Economy Watch: US Office Sector Enjoys Strong Second Quarter

The property type's performance rebounded in the second quarter, according to a recent Cushman & Wakefield report, with office space absorption hitting its highest level since the third quarter of 2016.

Ken McCarthy, Chief Economist, Cushman & Wakefield
Ken McCarthy, Chief Economist, Cushman & Wakefield

The U.S. office sector, which has been somewhat sluggish lately, rebounded in the second quarter in terms of net occupancy growth, according to Cushman & Wakefield’s latest report, which was released on Monday. Nationally, rents continued to reach new highs, but rising construction levels slowed the appreciation rate in most markets.

During the second quarter, office space absorption nationwide increased to 12.8 million square feet, up from 6.3 million square feet in the first quarter and the highest level since the third quarter of 2016. In the first half of 2017, a total of 19.1 million square feet was absorbed, roughly 60 percent of the pace of the first half of 2016. Of the 85 markets tracked by Cushman & Wakefield, 66 reported positive net absorption of office space, while 19 reported declines during the second quarter.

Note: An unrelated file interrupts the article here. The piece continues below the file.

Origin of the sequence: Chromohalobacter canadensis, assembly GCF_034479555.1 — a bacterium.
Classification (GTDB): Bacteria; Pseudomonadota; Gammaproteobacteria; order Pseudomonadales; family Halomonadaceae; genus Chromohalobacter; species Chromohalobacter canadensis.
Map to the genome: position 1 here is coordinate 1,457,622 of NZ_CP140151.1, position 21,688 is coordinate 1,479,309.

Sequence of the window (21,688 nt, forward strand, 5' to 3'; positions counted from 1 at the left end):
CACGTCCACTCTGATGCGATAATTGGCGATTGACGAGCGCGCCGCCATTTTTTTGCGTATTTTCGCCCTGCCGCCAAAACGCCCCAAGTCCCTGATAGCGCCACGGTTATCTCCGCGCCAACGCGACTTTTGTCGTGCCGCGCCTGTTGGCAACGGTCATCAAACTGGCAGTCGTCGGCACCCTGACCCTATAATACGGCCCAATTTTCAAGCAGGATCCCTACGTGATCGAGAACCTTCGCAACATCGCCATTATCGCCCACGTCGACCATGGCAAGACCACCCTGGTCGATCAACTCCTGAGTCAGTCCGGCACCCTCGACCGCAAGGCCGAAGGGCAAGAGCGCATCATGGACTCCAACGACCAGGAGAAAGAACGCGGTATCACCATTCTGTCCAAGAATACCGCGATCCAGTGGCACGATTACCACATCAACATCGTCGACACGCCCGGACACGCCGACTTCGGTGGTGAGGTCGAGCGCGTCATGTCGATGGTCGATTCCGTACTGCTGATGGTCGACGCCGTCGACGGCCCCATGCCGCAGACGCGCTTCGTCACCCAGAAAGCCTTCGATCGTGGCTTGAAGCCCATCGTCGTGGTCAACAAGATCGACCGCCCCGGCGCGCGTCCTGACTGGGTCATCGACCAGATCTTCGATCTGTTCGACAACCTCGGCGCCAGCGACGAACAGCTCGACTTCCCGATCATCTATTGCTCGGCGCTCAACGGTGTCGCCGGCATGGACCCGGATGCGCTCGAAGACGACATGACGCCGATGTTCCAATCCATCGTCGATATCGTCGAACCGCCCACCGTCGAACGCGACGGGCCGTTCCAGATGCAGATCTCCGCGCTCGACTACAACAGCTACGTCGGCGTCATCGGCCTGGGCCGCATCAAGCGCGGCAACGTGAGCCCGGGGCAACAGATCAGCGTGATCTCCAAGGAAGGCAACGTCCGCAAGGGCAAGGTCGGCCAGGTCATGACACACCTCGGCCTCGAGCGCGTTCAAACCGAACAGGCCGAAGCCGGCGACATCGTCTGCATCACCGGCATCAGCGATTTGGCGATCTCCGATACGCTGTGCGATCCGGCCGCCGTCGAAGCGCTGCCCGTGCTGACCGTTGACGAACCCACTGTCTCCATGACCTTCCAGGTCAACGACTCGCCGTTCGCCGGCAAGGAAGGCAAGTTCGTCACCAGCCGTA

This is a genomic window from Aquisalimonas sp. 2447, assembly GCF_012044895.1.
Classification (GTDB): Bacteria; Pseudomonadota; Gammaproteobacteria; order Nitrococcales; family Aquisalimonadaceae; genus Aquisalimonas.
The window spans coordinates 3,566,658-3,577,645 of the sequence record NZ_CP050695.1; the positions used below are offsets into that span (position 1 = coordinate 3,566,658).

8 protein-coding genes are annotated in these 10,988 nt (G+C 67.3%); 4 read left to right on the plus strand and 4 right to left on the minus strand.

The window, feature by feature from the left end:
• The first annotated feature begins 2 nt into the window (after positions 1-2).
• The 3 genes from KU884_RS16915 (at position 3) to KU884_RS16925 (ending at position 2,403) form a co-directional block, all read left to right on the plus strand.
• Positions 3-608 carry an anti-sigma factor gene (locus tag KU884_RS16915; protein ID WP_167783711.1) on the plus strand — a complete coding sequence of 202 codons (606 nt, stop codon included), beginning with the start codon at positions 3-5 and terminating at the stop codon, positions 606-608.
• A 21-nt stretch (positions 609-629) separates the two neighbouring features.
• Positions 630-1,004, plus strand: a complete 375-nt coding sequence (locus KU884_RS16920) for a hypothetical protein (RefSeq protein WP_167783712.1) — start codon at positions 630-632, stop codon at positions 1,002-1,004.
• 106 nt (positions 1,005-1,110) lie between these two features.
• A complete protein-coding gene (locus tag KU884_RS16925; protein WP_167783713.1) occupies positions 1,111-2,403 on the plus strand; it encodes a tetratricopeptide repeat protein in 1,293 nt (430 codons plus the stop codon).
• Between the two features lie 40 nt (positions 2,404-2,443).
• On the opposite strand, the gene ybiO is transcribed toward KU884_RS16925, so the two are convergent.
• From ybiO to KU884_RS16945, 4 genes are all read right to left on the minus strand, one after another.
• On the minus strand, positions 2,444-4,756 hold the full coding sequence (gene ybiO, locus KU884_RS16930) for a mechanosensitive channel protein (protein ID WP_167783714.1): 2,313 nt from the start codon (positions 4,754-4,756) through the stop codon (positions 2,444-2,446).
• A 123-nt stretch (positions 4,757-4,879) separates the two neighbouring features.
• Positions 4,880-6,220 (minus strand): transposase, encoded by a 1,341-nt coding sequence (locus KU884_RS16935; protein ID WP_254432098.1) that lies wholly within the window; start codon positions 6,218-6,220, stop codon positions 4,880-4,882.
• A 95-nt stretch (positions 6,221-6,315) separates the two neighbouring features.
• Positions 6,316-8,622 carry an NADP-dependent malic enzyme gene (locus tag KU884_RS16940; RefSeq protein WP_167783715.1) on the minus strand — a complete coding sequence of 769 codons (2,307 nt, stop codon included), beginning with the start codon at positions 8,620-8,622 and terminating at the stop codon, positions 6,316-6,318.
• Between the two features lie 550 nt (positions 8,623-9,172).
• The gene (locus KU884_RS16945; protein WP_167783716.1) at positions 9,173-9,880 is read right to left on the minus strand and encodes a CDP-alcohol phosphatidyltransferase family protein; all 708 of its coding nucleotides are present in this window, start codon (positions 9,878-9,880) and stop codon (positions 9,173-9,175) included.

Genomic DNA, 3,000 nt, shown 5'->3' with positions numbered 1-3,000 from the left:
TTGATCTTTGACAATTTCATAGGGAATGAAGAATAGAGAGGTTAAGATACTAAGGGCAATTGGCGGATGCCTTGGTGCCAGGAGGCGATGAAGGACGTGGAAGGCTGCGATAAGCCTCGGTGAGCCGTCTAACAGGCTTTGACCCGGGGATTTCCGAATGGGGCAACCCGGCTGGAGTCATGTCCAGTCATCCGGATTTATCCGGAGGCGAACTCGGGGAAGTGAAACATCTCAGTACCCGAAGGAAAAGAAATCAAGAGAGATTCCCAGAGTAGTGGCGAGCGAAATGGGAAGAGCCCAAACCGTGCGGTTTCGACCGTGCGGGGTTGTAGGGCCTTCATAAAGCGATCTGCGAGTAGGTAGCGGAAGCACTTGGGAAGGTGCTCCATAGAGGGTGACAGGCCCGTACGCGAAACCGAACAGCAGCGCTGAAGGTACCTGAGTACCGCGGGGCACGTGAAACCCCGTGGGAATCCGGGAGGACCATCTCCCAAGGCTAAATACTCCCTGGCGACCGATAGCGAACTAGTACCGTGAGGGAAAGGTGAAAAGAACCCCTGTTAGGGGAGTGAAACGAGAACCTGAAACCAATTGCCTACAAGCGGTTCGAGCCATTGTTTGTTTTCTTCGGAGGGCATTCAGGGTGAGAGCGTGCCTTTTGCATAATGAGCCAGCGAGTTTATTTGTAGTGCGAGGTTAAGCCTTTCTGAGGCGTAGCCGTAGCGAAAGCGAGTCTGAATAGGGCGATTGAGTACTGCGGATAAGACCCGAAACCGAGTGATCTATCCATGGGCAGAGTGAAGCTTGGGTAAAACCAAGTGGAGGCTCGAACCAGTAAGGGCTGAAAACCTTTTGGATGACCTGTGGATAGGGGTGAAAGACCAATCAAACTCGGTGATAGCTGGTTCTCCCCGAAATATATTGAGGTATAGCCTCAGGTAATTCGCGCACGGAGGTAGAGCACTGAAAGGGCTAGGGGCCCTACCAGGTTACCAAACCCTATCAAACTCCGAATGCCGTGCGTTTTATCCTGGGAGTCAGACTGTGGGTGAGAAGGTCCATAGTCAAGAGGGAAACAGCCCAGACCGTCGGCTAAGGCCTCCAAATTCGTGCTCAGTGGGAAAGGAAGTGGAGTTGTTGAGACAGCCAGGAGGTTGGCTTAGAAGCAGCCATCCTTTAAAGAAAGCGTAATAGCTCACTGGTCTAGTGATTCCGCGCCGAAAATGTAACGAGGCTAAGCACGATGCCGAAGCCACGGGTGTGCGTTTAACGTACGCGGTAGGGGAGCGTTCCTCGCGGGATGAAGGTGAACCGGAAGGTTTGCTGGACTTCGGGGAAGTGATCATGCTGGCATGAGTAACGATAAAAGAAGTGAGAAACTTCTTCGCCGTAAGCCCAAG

Construction reaches new heights

Construction is also ramping up. In the second quarter, 16.1 million square feet of new office space was completed across the U.S., the largest amount since the second quarter of 2009. Cushman & Wakefield estimates that 2017 will see more than 71 million square feet of new office space delivered, the most in a single year since 2008.

“In historic terms, the U.S. office sector is generally not overbuilding office space,” said Ken McCarthy, Cushman & Wakefield principal economist and author of the report.

Despite the stronger absorption figures this quarter, U.S. office vacancy rates remain flat at 13.3 percent. It’s also notable (and not unrelated), the company said, that office rents are growing at a slower rate. U.S. office rents for all office product types were $30.36 in the second quarter of 2017, up 4.4 percent compared to the same quarter a year ago. Although this rental appreciation remains healthy, it’s slower than the 6.1 percent experienced in mid-2016.